Testing the best method to find a number

Younger, i used to play to this game where you have to guess a number between 1 and 1000 by giving a proposal. If you are wrong, you are being told if the number you are looking for is higher or lower.
The usual method to find the answer is usually to divide by 2 to make two collections of the same amount of numbers:

Example: The number you are looking for is 702 and is supposed to be between 1 and 1000.

500: higher (1000+0)/2 = 0
750: below (1000+500)/2= 750
625: higher (500+750)/2= 625
687: higher (625+750)/2= 687.5
718: below (687+750)/2= 718.5
702: right (687+718)/2 = 702.5

While i am pretty lucky in this example, you can notice that many time i get a number that is odd, so i have to select a number that is not exactly the ideal one.
So i had the idea to improve the method to try to avoid this problem.
Instead i had the idea to start from a binary representation of the number. It is easy to start from a binary representation of the number, because a lower value gives a zero for its range and a higher or equal one will give you a 1 for its range.

binary representation of 702: 1010111110

1 time 512
0 time 256
1 time 128
0 time 64
1 time 32
1 time 16
1 time 8
1 time 4
1 time 2
0 time 1

512+128+32+16+8+4+2=702

512: higher
768: lower
640: higher
704: lower
672: higher
688: higher
696: higher
700: higher
702: ok

If i start with a number that is a power of 2, i can literally retreive the binary representation of the number.
Also notice that in one method i start with 500 and in the other one, i start with 512 and these 2 values are very close.
So does this trick helps to find the number faster ?

I used the following python scripts to find out:

To emulate the division method:


****
def divide(soluce,min,max):
    global lower
    global higher   
    mecan=int((min+max)/2)
    if (mecan!=soluce):
        print (mecan)
    if int((max-min)/2)==0:
        mecan=mecan+1
    if (mecan==soluce):
        print (mecan)
        return True
    if (mecan<soluce):
        lower=mecan
        return False
    if (mecan>soluce):
        higher=mecan
        return False
****


To emulate the use of power of 2:

****

def power2(soluce,min,max):
    global lower
    global higher   
    multi2=1
    while ((lower+(multi2*2))<higher):
        multi2=multi2*2
    mecan=lower+multi2
    #print(mecan)
    if (mecan!=soluce):
        print (mecan)
    if (mecan==soluce):
        print(mecan)
        return True
    if (mecan<soluce):
        lower=mecan
        return False
    if (mecan>soluce):
        higher=mecan
        return False

****


Example of use to find 702 with the power2 function:


****
findme=701


maxi = 1000
mini = 0
global lower
global higher
lower=mini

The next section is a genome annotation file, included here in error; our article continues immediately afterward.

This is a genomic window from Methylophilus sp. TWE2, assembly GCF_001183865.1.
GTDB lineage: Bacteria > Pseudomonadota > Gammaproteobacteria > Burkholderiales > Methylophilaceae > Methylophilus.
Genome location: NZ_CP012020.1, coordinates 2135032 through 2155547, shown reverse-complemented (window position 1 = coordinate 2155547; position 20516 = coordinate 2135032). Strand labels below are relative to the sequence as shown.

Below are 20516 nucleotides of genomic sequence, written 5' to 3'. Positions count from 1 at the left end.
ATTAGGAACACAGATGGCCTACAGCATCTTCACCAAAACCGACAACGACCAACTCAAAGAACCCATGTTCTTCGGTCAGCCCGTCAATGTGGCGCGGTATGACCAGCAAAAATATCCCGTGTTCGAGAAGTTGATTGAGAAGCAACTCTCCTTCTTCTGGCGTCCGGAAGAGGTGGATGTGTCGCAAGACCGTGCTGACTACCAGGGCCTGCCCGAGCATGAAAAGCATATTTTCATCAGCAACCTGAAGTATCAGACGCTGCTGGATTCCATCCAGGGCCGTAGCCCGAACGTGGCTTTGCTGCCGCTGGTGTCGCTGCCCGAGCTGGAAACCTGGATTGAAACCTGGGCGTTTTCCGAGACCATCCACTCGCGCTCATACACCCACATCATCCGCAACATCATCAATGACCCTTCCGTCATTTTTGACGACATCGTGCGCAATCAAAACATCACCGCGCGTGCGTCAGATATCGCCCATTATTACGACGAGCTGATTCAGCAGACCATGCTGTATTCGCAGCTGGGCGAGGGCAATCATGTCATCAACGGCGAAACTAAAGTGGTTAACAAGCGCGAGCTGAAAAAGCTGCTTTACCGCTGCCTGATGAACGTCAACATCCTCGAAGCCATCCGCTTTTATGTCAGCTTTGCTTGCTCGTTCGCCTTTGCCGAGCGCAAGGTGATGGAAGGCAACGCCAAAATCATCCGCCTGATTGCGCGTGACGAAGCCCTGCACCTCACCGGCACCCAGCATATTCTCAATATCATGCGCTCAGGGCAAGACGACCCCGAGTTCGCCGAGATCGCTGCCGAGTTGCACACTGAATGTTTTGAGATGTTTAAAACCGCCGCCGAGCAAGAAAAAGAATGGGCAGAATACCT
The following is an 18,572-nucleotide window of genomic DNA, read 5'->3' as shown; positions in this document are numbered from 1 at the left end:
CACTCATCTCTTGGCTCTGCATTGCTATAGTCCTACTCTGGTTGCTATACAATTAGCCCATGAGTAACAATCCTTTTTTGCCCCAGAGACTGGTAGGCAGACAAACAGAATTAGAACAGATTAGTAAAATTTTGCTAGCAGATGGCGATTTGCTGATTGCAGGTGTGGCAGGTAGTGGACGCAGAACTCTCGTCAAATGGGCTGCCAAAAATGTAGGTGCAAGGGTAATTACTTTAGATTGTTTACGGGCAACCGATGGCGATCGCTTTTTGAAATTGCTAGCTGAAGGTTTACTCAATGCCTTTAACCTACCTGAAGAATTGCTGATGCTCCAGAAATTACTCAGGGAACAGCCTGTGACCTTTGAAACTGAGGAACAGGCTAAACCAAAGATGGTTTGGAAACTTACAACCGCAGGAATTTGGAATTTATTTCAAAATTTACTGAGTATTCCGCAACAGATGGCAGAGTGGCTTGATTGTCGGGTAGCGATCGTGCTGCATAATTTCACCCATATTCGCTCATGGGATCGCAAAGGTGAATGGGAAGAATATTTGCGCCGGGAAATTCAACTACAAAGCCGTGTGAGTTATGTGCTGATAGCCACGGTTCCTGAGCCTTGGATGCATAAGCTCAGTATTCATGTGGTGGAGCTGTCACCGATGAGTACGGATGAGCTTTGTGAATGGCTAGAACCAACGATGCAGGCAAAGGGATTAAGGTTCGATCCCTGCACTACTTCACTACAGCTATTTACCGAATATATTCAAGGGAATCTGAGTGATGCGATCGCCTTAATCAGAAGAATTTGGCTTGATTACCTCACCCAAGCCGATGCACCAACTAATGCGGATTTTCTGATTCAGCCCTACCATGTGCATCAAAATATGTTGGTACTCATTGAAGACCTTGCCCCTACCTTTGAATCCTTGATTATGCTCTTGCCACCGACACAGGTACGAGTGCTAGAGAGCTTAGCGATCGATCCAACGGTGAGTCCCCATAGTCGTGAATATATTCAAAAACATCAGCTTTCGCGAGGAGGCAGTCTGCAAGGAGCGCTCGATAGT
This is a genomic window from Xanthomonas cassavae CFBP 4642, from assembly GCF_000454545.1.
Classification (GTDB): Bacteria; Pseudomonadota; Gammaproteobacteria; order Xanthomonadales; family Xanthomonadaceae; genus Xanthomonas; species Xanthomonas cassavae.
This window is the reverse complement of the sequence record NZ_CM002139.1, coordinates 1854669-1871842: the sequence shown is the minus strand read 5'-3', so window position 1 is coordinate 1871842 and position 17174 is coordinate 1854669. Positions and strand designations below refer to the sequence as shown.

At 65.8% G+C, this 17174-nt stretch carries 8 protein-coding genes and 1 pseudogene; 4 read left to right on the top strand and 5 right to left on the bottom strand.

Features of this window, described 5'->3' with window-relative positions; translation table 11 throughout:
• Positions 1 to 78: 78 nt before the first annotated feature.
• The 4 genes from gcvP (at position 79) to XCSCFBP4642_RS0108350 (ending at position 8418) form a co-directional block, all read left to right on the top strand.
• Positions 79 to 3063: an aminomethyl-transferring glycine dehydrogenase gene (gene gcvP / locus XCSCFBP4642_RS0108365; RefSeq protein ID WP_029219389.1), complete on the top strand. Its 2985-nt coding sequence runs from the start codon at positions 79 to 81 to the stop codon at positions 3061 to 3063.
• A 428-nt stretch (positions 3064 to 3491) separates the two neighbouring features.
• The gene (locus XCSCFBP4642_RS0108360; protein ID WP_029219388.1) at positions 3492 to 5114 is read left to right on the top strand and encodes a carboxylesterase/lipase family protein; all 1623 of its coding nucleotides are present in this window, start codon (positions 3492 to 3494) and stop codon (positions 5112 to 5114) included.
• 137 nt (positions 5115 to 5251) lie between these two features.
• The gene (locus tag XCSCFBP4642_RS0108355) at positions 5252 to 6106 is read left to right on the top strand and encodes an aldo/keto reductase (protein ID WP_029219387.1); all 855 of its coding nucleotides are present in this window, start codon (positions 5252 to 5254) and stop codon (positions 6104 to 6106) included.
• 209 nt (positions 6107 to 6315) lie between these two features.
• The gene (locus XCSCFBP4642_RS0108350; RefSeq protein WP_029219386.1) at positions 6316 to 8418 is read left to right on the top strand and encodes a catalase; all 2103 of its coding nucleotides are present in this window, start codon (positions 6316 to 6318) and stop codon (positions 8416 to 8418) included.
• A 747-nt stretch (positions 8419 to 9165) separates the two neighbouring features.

higher=maxi
itera = 0

success=1
successtot=0



def divide(soluce,min,max):
    global lower
    global higher   
    mecan=int((min+max)/2)
    if (mecan!=soluce):
        print (mecan)
    if int((max-min)/2)==0:
        mecan=mecan+1
    if (mecan==soluce):
        print (mecan)
        return True
    if (mecan<soluce):
        lower=mecan
        return False
    if (mecan>soluce):
        higher=mecan
        return False

def power2(soluce,min,max):
    global lower
    global higher   
    multi2=1
    while ((lower+(multi2*2))<higher):
        multi2=multi2*2
    mecan=lower+multi2
    #print(mecan)
    if (mecan!=soluce):
        print (mecan)
    if (mecan==soluce):
        print(mecan)
        return True
    if (mecan<soluce):
        lower=mecan
        return False
    if (mecan>soluce):
        higher=mecan
        return False

isok=0

while findme<702:
    findme=findme+1
    itera = itera + 1
    while power2(findme,lower,higher)==False:
        success=success+1
    print(findme)
    if success==10:
        isok=isok+1
        if (findme % 2==1):
            print (findme)
        #print (findme)
    successtot=successtot+success
    lower=mini
    higher=maxi
    success=1

print(successtot)
#print(itera)
#print(isok)

****

Results:

How many attempts do you need to find the result:

1 attempt(s):
divide: 1
power2: 1

2 attempt(s):
divide: 2
power2: 2

3 attempt(s):
divide: 4
power2: 4

4 attempt(s):
divide: 8
power2: 8

5 attempt(s):
divide: 16
power2: 16

6 attempt(s):
divide: 32
power2: 32

7 attempt(s):
divide: 64
power2: 64

8 attempt(s):
divide: 128
power2: 128

9 attempt(s):
divide: 256
power2: 249

10 attempt(s):
divide: 488
power2: 496

11 attempt(s):
divide: 1 (1000)
power2: 0

You can see that at first, the methods have very similar results, but then dividing by 2 gives slightly better results.
One exception: With the code that we use (it rounds number to the lowest value: (1+2)/2 = 1), 1000 is the last value to be found.

This new idea of method doesn't seem to be a real gain.
It is however not so much worse and this method seems like an acceptable replacement if it's method looks more convenient.